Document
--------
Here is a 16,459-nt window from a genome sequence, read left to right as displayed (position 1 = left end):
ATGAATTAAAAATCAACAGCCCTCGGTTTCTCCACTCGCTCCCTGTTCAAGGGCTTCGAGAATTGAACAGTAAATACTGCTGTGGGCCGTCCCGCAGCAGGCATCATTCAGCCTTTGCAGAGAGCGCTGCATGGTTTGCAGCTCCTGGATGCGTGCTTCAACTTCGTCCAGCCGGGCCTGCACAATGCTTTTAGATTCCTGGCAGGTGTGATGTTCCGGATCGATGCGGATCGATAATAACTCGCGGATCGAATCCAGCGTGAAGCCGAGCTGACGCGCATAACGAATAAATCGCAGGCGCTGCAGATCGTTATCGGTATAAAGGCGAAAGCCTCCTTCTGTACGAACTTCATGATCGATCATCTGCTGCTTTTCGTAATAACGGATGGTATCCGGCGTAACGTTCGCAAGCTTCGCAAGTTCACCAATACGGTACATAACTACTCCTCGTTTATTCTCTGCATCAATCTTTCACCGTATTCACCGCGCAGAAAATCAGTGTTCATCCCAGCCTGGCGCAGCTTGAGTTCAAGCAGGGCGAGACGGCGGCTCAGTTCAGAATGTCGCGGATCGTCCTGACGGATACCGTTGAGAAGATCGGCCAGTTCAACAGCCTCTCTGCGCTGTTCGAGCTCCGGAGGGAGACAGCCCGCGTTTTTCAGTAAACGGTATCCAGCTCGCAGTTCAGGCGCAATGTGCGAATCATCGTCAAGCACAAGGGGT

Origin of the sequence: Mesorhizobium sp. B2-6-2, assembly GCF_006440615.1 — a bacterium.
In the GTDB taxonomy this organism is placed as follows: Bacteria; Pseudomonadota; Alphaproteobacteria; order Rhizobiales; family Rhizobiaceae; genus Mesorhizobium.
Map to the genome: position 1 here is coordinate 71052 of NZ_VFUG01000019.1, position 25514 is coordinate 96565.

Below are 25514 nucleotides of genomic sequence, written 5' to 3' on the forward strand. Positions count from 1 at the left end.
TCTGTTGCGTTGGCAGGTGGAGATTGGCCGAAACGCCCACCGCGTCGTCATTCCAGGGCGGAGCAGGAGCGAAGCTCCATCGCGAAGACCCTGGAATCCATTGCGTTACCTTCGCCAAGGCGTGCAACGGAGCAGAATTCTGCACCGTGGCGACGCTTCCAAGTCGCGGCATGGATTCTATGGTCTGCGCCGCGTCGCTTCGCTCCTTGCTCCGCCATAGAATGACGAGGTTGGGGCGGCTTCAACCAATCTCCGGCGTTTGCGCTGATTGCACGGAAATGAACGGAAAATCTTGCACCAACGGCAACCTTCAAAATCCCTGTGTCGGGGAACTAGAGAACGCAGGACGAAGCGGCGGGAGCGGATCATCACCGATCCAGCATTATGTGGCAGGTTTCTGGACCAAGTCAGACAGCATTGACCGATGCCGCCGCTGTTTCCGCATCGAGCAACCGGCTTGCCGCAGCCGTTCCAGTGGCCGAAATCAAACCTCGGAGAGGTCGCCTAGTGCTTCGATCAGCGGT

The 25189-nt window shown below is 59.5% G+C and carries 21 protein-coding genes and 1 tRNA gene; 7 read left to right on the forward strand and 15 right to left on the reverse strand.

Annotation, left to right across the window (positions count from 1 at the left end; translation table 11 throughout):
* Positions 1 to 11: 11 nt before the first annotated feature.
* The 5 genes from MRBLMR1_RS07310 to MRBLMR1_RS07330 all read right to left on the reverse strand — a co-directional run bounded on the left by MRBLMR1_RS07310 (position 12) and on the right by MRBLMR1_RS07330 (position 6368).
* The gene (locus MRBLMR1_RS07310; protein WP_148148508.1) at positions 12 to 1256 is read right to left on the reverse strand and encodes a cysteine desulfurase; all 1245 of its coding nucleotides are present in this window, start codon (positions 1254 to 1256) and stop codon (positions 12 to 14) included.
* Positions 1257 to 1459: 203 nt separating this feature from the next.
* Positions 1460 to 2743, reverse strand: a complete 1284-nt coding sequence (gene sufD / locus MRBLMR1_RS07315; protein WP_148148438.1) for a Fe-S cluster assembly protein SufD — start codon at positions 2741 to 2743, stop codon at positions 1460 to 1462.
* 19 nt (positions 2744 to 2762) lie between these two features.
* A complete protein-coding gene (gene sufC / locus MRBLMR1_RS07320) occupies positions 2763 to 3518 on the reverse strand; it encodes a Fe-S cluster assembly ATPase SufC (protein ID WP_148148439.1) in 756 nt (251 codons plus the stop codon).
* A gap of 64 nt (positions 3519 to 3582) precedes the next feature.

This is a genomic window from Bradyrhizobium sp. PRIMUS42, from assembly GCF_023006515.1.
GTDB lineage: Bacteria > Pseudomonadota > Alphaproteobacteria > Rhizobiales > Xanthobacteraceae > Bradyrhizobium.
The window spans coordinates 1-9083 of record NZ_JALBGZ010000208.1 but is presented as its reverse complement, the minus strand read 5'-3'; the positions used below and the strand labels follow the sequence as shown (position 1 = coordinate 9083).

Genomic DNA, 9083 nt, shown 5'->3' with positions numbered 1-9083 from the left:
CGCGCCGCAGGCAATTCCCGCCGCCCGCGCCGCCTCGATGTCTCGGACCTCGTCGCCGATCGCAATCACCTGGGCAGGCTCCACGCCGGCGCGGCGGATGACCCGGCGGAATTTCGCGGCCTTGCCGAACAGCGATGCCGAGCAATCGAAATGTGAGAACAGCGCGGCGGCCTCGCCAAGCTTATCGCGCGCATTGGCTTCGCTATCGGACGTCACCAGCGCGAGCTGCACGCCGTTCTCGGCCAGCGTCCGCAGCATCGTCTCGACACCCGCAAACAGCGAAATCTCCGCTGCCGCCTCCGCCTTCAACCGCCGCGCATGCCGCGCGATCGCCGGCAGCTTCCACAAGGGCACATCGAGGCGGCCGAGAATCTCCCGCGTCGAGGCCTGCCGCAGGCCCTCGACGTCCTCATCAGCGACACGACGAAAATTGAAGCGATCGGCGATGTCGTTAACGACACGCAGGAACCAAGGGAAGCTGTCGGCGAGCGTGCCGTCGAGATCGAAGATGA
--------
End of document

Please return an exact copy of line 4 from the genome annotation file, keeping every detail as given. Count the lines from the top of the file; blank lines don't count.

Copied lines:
In the GTDB taxonomy this organism is placed as follows: Bacteria; Pseudomonadota; Alphaproteobacteria; order Rhizobiales; family Rhizobiaceae; genus Mesorhizobium.